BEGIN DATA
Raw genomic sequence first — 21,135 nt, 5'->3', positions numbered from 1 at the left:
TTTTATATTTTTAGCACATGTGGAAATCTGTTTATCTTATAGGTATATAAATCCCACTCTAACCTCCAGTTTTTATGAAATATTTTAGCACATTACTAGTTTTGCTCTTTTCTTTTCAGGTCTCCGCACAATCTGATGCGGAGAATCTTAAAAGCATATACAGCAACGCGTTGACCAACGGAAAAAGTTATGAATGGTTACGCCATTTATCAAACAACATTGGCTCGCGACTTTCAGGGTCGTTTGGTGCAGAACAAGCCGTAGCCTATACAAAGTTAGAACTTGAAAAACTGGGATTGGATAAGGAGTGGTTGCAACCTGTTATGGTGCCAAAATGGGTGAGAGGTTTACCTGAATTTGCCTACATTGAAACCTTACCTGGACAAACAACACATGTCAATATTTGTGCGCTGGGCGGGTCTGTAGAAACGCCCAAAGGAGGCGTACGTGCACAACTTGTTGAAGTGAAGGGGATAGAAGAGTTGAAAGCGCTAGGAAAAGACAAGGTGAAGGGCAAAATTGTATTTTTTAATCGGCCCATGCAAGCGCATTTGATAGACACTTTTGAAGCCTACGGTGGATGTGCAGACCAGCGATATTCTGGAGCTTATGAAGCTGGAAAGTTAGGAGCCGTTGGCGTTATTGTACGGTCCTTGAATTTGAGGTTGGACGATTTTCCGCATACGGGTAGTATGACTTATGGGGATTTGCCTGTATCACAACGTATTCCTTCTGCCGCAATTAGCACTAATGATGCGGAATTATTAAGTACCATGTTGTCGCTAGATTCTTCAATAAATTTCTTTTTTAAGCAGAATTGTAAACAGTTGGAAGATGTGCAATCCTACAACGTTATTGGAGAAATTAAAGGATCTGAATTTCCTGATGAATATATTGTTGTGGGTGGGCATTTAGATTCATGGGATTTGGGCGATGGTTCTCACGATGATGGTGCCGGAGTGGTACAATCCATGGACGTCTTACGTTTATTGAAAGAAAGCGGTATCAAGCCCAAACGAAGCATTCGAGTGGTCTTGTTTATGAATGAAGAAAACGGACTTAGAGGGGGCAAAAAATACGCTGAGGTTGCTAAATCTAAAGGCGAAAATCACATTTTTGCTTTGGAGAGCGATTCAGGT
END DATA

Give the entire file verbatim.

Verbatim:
Raw genomic sequence first — 21,135 nt, 5'->3', positions numbered from 1 at the left:
TTTTATATTTTTAGCACATGTGGAAATCTGTTTATCTTATAGGTATATAAATCCCACTCTAACCTCCAGTTTTTATGAAATATTTTAGCACATTACTAGTTTTGCTCTTTTCTTTTCAGGTCTCCGCACAATCTGATGCGGAGAATCTTAAAAGCATATACAGCAACGCGTTGACCAACGGAAAAAGTTATGAATGGTTACGCCATTTATCAAACAACATTGGCTCGCGACTTTCAGGGTCGTTTGGTGCAGAACAAGCCGTAGCCTATACAAAGTTAGAACTTGAAAAACTGGGATTGGATAAGGAGTGGTTGCAACCTGTTATGGTGCCAAAATGGGTGAGAGGTTTACCTGAATTTGCCTACATTGAAACCTTACCTGGACAAACAACACATGTCAATATTTGTGCGCTGGGCGGGTCTGTAGAAACGCCCAAAGGAGGCGTACGTGCACAACTTGTTGAAGTGAAGGGGATAGAAGAGTTGAAAGCGCTAGGAAAAGACAAGGTGAAGGGCAAAATTGTATTTTTTAATCGGCCCATGCAAGCGCATTTGATAGACACTTTTGAAGCCTACGGTGGATGTGCAGACCAGCGATATTCTGGAGCTTATGAAGCTGGAAAGTTAGGAGCCGTTGGCGTTATTGTACGGTCCTTGAATTTGAGGTTGGACGATTTTCCGCATACGGGTAGTATGACTTATGGGGATTTGCCTGTATCACAACGTATTCCTTCTGCCGCAATTAGCACTAATGATGCGGAATTATTAAGTACCATGTTGTCGCTAGATTCTTCAATAAATTTCTTTTTTAAGCAGAATTGTAAACAGTTGGAAGATGTGCAATCCTACAACGTTATTGGAGAAATTAAAGGATCTGAATTTCCTGATGAATATATTGTTGTGGGTGGGCATTTAGATTCATGGGATTTGGGCGATGGTTCTCACGATGATGGTGCCGGAGTGGTACAATCCATGGACGTCTTACGTTTATTGAAAGAAAGCGGTATCAAGCCCAAACGAAGCATTCGAGTGGTCTTGTTTATGAATGAAGAAAACGGACTTAGAGGGGGCAAAAAATACGCTGAGGTTGCTAAATCTAAAGGCGAAAATCACATTTTTGCTTTGGAGAGCGATTCAGGT